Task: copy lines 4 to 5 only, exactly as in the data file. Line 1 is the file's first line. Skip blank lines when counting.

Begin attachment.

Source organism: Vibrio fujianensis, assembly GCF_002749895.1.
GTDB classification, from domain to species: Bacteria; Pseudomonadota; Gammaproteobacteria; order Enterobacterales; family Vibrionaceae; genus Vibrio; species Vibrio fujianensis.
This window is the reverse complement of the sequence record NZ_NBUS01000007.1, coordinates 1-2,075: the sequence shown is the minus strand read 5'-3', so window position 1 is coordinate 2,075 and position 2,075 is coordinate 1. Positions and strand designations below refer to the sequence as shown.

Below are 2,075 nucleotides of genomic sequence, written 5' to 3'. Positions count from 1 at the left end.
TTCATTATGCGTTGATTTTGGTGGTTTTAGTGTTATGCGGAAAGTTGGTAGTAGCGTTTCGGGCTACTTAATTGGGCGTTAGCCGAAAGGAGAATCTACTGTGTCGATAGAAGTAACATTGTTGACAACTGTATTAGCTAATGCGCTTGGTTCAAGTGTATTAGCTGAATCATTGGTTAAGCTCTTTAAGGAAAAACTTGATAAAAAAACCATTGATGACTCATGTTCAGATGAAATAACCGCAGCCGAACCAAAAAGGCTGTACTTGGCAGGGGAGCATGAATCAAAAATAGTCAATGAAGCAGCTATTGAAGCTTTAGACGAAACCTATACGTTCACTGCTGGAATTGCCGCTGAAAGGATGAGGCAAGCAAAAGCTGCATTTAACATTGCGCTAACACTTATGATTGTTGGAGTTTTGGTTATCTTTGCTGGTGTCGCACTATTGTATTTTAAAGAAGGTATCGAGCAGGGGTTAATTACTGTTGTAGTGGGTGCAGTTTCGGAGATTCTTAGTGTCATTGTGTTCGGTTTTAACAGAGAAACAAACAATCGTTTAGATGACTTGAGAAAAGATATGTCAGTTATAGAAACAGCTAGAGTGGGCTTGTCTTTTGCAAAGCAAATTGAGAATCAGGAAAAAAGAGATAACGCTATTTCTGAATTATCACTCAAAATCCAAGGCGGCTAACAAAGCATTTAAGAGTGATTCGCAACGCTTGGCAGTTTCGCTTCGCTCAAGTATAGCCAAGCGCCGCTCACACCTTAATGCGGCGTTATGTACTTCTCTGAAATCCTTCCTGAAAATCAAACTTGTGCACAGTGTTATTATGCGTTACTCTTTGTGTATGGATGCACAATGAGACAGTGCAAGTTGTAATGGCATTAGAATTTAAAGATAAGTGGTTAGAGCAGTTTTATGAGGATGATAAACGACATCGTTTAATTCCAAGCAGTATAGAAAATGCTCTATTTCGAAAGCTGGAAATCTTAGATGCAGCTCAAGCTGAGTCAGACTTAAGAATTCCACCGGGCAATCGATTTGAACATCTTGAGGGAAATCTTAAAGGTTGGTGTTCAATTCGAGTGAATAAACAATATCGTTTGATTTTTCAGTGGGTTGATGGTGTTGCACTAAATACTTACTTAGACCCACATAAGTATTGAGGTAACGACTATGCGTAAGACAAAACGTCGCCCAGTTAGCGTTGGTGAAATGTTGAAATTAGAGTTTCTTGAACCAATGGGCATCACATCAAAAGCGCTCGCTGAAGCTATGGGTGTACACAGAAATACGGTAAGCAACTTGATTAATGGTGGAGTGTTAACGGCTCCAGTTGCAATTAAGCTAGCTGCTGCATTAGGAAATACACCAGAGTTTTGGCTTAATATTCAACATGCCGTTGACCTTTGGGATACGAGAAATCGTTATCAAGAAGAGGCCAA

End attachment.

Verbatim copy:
Below are 2,075 nucleotides of genomic sequence, written 5' to 3'. Positions count from 1 at the left end.
TTCATTATGCGTTGATTTTGGTGGTTTTAGTGTTATGCGGAAAGTTGGTAGTAGCGTTTCGGGCTACTTAATTGGGCGTTAGCCGAAAGGAGAATCTACTGTGTCGATAGAAGTAACATTGTTGACAACTGTATTAGCTAATGCGCTTGGTTCAAGTGTATTAGCTGAATCATTGGTTAAGCTCTTTAAGGAAAAACTTGATAAAAAAACCATTGATGACTCATGTTCAGATGAAATAACCGCAGCCGAACCAAAAAGGCTGTACTTGGCAGGGGAGCATGAATCAAAAATAGTCAATGAAGCAGCTATTGAAGCTTTAGACGAAACCTATACGTTCACTGCTGGAATTGCCGCTGAAAGGATGAGGCAAGCAAAAGCTGCATTTAACATTGCGCTAACACTTATGATTGTTGGAGTTTTGGTTATCTTTGCTGGTGTCGCACTATTGTATTTTAAAGAAGGTATCGAGCAGGGGTTAATTACTGTTGTAGTGGGTGCAGTTTCGGAGATTCTTAGTGTCATTGTGTTCGGTTTTAACAGAGAAACAAACAATCGTTTAGATGACTTGAGAAAAGATATGTCAGTTATAGAAACAGCTAGAGTGGGCTTGTCTTTTGCAAAGCAAATTGAGAATCAGGAAAAAAGAGATAACGCTATTTCTGAATTATCACTCAAAATCCAAGGCGGCTAACAAAGCATTTAAGAGTGATTCGCAACGCTTGGCAGTTTCGCTTCGCTCAAGTATAGCCAAGCGCCGCTCACACCTTAATGCGGCGTTATGTACTTCTCTGAAATCCTTCCTGAAAATCAAACTTGTGCACAGTGTTATTATGCGTTACTCTTTGTGTATGGATGCACAATGAGACAGTGCAAGTTGTAATGGCATTAGAATTTAAAGATAAGTGGTTAGAGCAGTTTTATGAGGATGATAAACGACATCGTTTAATTCCAAGCAGTATAGAAAATGCTCTATTTCGAAAGCTGGAAATCTTAGATGCAGCTCAAGCTGAGTCAGACTTAAGAATTCCACCGGGCAATCGATTTGAACATCTTGAGGGAAATCTTAAAGGTTGGTGTTCAATTCGAGTGAATAAACAATATCGTTTGATTTTTCAGTGGGTTGATGGTGTTGCACTAAATACTTACTTAGACCCACATAAGTATTGAGGTAACGACTATGCGTAAGACAAAACGTCGCCCAGTTAGCGTTGGTGAAATGTTGAAATTAGAGTTTCTTGAACCAATGGGCATCACATCAAAAGCGCTCGCTGAAGCTATGGGTGTACACAGAAATACGGTAAGCAACTTGATTAATGGTGGAGTGTTAACGGCTCCAGTTGCAATTAAGCTAGCTGCTGCATTAGGAAATACACCAGAGTTTTGGCTTAATATTCAACATGCCGTTGACCTTTGGGATACGAGAAATCGTTATCAAGAAGAGGCCAA